Fans of Flannery O’Connor should definitely check out this most perfect collection of short stories. While firmly placed in a Southern Gothic tradition, Walker applies her  Womanist values to create a unique artistic space in which to look at Southern Black women in all sorts of crises, without flinching at the racism, sexism, and ugliness.

Next up on the reading challenge:   Read a Young Adult Novel…

Peace

Photoblog

In 2017, Photos, Winter at Sonnystone on March 14, 2017 at 5:10 pm

Snow, Birds, and a touch of cuteness…

Winter decided to show us who’s the boss around here–for another week or so, at least–and snowed all over the bloomers…  Whaddaya gonna do about it?  Take pictures…

What I actually Like about snow happens at the birdfeeders.  The birds just flock in.  I love watching them…

I got out my bird book to identify a newcomer:  See the little brown guy in the picture below?  He’s an Eastern Towhee.  They usually feed on the ground, but the snow brought him round to visit.  The cardinals, chickadees, and finches are my usual crew.

The snow is now gone, but the danger to the plants and birds is even greater since the temperatures are hovering between 20 and 35.  I read that March is the most dangerous month for birds, as their natural food sources are already emptied of berries and the ground is frozen.  If you don’t already feed the birds, you ought to try it.

Here’s a little bit of Cute to warm you up…

Peace

Week-end Wrap-up

In 2017, week-end wrap-up, Winter at Sonnystone on March 6, 2017 at 4:33 pm

This winter has sure been whimsical…we went from snow to tornadoes to sunny and warm all in one week.   Those of us who live along the Tornado Highway learn to live with the terror of the Tornado Warnings.  Our area got hit with an F3, on the ground for 45 minutes.  It stayed about 25 miles away from us, so we’re very grateful.  The snow was flimsy, but I managed to get one picture before the melt…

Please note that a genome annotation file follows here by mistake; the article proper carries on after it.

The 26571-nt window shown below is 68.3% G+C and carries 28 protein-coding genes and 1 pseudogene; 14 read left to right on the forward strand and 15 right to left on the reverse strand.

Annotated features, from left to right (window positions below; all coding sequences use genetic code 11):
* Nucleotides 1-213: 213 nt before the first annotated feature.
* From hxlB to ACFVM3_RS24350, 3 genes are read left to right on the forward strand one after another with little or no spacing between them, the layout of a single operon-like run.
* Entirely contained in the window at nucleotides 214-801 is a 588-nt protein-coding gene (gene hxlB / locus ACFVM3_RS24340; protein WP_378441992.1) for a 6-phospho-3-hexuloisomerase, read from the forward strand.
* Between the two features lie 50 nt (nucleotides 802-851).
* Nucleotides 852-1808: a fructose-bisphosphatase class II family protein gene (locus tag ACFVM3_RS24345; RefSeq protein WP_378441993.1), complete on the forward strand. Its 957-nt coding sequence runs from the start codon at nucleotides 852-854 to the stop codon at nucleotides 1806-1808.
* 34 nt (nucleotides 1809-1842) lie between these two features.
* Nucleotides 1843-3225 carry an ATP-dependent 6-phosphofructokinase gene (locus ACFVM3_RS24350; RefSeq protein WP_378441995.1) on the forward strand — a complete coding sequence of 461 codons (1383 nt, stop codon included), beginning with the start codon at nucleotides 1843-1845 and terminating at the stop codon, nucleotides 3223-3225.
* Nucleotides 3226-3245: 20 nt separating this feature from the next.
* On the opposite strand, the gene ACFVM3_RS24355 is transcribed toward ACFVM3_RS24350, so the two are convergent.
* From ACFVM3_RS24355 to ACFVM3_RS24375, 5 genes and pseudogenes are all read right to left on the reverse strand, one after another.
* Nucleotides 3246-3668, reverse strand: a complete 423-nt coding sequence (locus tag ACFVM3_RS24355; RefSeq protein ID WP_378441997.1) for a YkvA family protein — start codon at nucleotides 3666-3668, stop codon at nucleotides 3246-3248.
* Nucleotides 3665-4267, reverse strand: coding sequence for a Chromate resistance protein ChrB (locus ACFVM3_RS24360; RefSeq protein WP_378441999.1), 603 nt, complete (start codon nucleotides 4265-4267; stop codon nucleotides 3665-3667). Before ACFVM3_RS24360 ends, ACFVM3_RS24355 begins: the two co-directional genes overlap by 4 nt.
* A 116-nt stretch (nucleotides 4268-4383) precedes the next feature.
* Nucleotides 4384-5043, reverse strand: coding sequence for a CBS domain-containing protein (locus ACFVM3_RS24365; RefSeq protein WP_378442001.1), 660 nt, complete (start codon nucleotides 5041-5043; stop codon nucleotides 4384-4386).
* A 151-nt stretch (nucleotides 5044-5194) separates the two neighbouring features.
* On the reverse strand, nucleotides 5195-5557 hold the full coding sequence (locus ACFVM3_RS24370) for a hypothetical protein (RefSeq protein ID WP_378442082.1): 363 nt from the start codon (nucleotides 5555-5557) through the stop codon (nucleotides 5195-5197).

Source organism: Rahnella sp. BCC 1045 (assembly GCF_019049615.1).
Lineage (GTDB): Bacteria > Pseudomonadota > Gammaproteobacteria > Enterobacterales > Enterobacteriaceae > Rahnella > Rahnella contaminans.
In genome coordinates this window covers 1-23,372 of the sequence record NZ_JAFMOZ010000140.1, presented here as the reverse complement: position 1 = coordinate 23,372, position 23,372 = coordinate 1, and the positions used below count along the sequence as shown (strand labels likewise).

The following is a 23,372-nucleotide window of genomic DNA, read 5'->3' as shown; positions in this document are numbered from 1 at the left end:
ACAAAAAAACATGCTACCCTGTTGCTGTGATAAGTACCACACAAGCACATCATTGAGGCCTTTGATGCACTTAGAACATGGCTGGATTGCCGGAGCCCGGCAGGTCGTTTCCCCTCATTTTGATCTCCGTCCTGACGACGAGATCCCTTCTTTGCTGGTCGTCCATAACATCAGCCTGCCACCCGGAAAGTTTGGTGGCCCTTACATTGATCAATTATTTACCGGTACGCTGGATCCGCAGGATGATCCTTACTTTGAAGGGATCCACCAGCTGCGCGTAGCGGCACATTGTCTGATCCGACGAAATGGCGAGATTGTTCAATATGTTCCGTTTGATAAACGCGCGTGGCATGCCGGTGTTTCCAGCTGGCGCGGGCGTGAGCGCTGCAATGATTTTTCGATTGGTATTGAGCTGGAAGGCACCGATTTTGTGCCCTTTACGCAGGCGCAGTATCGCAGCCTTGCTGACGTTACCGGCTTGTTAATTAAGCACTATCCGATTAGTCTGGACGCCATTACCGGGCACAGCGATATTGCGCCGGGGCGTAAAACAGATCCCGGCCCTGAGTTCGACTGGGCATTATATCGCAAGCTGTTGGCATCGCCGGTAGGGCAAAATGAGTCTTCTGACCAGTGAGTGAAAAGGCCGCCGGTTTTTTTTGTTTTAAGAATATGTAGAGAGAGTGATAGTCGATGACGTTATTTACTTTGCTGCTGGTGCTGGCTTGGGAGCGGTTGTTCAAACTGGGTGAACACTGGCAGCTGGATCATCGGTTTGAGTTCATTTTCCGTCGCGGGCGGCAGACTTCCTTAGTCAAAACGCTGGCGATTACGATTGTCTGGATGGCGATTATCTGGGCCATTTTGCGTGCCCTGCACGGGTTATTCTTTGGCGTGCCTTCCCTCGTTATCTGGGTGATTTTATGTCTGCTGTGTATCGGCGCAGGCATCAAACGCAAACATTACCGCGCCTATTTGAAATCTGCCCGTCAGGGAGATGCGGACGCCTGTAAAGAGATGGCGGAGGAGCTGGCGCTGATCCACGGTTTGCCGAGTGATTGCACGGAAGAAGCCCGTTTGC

The week-end arrived, all sunshiny and warm…  We took a walk down in our Woods (which we call Solla Sollew) to plan a work/clean/prune day.  Foliage is just starting to green, so it’s time.

Sunday after church we drove over to Audubon State Park, just across the money-savin’ bridge and hiked a short trail…

The place was packed with people out enjoying the spring-like day.  The park is small, but has a very nice museum about John James Audubon, who lived around there for many years.  Naturally, there was a lot of bird information, too, so we enjoyed it a lot.

Just down the road, under the north-bound bridge that spans the Ohio, is the Audubon Wetlands.  Just before you get to the wetlands, there is a pullover that looks out on the nest of a bald eagle.  It, too, was packed with people, as were the wetlands.  There are some great blue Herons that are heronizing in the wetlands, and we were quite keen to see them, but decided to wait for another day.

In fact, we’re excited about sneaking over in the early mornings through the week and watching the nesting of both the herons and the eagle.

Unless there are tornadoes or hurricanes, we’ll be traveling at the end of the month, so I’m deeply steeped in the planning.  We want to get away for the Solstice and return ready to get the New Garden going.  Must be patient.

Till the next time…

Peace

Remember the Book Challenge?

In Book Review, Winter at Sonnystone on March 1, 2017 at 9:31 am

From 2/9/17:

Attention, Readers!  Are you wondering what to read next?